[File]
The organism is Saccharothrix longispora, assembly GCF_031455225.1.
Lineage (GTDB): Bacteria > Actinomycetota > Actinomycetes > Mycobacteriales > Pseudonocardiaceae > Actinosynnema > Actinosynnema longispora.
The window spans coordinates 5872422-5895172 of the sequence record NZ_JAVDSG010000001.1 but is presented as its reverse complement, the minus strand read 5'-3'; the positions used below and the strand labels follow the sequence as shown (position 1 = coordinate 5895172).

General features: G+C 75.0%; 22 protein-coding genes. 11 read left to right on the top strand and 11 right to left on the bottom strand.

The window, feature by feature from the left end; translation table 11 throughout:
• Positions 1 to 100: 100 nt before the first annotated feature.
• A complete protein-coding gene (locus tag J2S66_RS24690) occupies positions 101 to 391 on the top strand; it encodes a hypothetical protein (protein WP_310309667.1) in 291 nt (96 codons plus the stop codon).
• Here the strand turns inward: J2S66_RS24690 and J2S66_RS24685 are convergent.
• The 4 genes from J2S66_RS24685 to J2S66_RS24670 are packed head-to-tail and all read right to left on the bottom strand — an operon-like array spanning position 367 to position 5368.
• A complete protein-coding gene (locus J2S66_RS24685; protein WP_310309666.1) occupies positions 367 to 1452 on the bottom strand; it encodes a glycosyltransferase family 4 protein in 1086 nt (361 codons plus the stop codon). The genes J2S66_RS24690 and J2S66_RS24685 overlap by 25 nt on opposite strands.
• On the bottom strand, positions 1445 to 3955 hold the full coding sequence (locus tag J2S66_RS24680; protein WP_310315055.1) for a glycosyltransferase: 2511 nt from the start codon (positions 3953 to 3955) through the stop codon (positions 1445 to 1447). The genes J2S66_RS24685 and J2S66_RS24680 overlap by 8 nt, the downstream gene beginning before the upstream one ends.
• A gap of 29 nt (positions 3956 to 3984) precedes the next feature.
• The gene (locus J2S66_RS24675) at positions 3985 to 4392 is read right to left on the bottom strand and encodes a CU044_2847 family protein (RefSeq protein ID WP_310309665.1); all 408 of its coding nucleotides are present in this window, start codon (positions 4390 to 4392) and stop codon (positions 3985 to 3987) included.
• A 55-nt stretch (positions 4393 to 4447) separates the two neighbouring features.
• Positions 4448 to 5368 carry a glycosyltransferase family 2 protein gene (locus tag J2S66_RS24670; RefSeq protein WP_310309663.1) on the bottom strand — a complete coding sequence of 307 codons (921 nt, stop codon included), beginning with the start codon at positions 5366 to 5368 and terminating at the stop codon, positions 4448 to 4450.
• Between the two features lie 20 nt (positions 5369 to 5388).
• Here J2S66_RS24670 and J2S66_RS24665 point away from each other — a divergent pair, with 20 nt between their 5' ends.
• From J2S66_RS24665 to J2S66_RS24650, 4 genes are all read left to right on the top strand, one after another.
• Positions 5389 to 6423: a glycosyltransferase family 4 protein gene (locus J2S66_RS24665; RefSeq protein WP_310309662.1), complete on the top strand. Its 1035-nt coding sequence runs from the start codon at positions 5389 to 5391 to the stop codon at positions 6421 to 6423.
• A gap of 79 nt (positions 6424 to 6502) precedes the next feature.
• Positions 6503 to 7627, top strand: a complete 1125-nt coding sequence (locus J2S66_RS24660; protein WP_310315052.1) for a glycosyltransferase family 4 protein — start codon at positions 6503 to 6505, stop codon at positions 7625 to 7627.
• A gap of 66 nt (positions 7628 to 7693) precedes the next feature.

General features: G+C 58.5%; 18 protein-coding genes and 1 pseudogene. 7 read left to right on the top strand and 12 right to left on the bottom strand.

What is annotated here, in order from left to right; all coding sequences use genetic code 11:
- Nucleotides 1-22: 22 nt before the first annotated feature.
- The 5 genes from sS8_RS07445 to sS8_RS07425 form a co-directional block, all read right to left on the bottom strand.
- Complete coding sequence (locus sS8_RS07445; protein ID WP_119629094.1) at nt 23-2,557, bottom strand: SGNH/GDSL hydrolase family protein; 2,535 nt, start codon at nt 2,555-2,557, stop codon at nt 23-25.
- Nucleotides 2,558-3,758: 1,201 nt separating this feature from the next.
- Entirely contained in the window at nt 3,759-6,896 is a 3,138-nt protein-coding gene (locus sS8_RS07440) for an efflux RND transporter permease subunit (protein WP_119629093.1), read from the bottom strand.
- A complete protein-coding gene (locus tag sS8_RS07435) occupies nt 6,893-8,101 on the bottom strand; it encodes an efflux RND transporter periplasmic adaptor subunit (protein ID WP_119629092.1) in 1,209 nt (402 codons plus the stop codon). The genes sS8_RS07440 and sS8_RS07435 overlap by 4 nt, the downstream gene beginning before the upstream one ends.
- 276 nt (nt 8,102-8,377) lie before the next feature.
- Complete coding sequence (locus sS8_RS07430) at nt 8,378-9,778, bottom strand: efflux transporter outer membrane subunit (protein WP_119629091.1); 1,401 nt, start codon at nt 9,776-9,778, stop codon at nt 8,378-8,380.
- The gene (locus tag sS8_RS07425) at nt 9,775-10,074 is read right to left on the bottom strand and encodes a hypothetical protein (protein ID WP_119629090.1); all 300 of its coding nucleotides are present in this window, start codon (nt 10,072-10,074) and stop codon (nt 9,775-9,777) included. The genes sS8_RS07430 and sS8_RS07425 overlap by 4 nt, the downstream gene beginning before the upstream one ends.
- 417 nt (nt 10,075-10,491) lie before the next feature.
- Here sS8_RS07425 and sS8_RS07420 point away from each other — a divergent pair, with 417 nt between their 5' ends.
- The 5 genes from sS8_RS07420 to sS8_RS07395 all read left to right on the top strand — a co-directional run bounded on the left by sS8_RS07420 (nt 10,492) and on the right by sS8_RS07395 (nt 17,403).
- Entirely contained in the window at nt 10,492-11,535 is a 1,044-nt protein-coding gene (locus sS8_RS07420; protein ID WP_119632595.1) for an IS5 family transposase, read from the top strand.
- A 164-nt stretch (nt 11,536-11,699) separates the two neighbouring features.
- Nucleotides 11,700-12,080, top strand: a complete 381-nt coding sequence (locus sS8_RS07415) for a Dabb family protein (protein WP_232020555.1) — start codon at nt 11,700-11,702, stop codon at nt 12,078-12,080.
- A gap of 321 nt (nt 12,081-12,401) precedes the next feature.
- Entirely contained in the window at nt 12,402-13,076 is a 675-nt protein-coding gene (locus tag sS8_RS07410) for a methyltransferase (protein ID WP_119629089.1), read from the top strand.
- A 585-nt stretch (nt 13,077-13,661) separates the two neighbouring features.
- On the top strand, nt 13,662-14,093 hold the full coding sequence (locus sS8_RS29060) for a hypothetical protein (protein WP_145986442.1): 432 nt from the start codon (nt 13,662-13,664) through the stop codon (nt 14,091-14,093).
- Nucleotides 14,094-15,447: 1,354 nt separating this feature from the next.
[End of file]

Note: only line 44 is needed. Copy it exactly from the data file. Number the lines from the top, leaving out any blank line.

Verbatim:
- Nucleotides 14,094-15,447: 1,354 nt separating this feature from the next.